things to determine about client families
1. the role the deceased played in the family
2. the role that the survivors played in the family unit prior to the death
3. the impact of the deceased's death on the surviving members of the family both psychologically and financially
three types of family governments
1. patriarchal: the father fules the family; power is passed to the oldest male, ***regardless of the age
2. matriarchal: the mother rules the family; a woman holding a position analogous to that of a patriarch, power passed down to eldest female
3. egalitarian: male and female have equal rights, and governing power, all members of family have a voice, even the children
Extended (joint) family
A household or family unit consisting of father and mother, all their children (except married daughters), their son's wives and children (except married daughters).
**examples of these are: appalachian region, deep south, native amercan tribes, and amish communities.
**generally patriarchal government, usually large families, self efficient, religious, conservative. Not usually very mobile.
*The death of a child isnt as severe psychologically due to family size. Also the financial impact is very little.
A household or family unit consisting of one man and one woman married to each other and their children, if any.....OR a man and woman and their unmarried children.
Family government is not clearly defined like the extended family.
The economic status depends upon the total family income therefore they are very economically dependent.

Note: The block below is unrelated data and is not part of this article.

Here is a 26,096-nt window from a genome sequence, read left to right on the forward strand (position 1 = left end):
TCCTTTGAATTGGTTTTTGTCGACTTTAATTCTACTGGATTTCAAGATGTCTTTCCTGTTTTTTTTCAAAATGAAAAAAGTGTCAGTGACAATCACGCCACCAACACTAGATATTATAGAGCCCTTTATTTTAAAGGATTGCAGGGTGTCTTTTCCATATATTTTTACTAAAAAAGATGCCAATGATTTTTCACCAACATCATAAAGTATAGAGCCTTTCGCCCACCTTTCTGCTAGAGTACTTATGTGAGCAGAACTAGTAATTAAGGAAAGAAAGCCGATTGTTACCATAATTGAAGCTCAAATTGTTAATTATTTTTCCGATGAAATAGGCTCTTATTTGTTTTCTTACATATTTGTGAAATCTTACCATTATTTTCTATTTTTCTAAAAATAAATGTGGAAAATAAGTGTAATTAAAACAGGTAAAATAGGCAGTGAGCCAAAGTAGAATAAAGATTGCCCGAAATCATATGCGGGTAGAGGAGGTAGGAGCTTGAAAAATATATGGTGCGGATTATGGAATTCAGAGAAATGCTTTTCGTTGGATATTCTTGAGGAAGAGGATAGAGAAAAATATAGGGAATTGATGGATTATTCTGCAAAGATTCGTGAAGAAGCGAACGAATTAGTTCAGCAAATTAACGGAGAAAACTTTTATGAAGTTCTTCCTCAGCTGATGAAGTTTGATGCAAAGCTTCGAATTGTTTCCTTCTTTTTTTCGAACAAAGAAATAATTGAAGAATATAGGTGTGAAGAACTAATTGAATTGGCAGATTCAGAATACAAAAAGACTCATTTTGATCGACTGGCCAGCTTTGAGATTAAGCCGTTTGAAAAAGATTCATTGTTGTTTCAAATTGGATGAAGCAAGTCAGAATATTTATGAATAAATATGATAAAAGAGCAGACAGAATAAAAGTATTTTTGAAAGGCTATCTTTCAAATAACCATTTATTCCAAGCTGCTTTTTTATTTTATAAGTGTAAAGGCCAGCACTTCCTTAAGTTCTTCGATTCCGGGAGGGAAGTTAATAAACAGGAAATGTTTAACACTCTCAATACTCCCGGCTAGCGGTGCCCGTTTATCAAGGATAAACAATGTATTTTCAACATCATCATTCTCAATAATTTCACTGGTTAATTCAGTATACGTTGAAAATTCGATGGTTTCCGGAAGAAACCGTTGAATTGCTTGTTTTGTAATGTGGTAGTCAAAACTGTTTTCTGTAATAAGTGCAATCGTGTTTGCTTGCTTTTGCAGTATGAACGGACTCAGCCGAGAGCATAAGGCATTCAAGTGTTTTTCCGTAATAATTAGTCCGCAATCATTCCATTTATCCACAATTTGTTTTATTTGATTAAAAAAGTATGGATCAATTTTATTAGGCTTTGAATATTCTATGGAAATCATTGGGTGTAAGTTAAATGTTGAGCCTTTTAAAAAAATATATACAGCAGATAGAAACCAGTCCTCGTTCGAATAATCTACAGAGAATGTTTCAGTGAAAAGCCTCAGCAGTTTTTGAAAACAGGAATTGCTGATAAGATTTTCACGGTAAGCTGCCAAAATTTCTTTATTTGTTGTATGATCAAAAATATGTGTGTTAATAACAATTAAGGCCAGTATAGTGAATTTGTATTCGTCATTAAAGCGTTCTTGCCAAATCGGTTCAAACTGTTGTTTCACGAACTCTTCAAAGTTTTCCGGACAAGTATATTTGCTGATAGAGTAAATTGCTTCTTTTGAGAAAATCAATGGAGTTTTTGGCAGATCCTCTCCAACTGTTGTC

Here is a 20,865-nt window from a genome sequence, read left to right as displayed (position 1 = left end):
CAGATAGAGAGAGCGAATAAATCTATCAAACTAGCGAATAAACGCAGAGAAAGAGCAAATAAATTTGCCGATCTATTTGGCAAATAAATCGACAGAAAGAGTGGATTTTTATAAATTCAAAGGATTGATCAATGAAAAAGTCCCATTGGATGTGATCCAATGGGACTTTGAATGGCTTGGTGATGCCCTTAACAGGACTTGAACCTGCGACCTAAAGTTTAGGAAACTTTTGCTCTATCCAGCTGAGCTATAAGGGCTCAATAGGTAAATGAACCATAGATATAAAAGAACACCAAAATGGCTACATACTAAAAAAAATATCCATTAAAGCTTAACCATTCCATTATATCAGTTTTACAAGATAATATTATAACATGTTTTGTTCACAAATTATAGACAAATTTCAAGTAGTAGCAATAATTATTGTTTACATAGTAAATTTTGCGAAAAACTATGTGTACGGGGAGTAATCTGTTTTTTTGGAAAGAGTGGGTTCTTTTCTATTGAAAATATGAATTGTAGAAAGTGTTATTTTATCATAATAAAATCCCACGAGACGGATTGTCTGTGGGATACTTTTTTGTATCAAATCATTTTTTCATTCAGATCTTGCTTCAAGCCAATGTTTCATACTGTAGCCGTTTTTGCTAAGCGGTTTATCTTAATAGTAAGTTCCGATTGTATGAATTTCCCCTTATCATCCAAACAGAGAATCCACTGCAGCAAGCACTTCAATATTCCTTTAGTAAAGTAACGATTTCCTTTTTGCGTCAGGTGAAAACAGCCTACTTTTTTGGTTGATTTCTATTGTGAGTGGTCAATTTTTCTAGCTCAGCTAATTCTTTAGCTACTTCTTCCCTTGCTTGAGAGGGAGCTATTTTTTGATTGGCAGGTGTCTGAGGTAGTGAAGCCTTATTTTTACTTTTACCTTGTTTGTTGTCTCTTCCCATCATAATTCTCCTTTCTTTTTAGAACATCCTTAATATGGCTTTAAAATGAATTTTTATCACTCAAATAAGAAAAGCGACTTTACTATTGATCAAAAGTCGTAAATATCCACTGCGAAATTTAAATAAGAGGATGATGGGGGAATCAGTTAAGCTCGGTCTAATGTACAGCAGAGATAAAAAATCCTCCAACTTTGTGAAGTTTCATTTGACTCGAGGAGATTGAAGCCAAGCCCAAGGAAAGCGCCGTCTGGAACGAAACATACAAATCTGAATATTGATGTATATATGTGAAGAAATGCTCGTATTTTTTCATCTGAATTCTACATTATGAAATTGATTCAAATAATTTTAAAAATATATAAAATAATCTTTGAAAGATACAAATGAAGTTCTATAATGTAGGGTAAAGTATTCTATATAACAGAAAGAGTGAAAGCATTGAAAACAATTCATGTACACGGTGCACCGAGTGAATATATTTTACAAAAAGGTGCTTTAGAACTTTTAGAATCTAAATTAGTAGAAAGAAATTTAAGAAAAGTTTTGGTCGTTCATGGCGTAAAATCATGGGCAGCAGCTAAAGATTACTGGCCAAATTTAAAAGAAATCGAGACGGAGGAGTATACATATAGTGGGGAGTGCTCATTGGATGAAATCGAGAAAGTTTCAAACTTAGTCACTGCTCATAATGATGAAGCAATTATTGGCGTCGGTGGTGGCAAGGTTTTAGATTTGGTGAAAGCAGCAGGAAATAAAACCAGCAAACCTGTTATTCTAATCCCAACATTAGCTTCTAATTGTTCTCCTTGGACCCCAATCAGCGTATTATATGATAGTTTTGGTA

More likely to be a non farming family.
Death has a major impact, family is smaller.
Death of a child is very traumatic.
This type of family best describes the "American character"
Occupational mobility is encouraged.
Extended life expectancy, a decrease in day to day confrontation with death.
Death is more abstract
The old is isolated in these units.
Modified extended family
A household or family unit created by related nuclear families and/ or friendships.
Could also be defined as: a cluster of two or more nuclear families united by a social bond for security, protection, and help.
Provides security, protection and help in the event of a loss.
Created through kinship, colleagues at work, a church group, or close friendships.
Members provide support during pre-funeral, funeral, and post funeral periods.
Single parent family
A household consisting of one adult, and his/her children.
Harder to survive.
Death of a parent terminates the family unit.
A household created by one male and one female and the children from their previous marriages and may include children from the present marriage.
Poses unique challenges for the funeral director.
Diffucult to make decisions if the deceased was the leader.
Internal conflict in decision making.
What event serves as the signaling the beginning of a new family unit.
Functions and needs served by the "family"
3. goal setting and achievement
Maslow's hierarchy of needs
1. Physiological (thirst, hunger, sleep, these are the MOST powerful and most basic.
2. Safety: stability, consistency, long term survival
3. Belongingness and love: affiliation and acceptance
4. esteem: achievement and the gaining of recognition
5. Cognitive: knowledge and understanding
6. Aesthetic: order and beauty
7. Self actualization: realization of your potential
This serves as the first function of the new family unit.
Proper funeralization can:
1. reestablish communication between family members
2. facilitate the observation of adult behavior
3. give direction or guidance
4. address expectation
a. encourage appropriate expectations
b. correct incorrect expectations
c. guide the family back to reality
1. cause greater internal discontent
2. increase psychological problems
3. can prolong lost stability
a. lead to disagreement on more issues
b. may lead to loss of communication among family members
4. lead to anger and frustration
5. under directing will alienate
6. over directing will alienate
This is one of the first functions of the funeral that tries to replace this.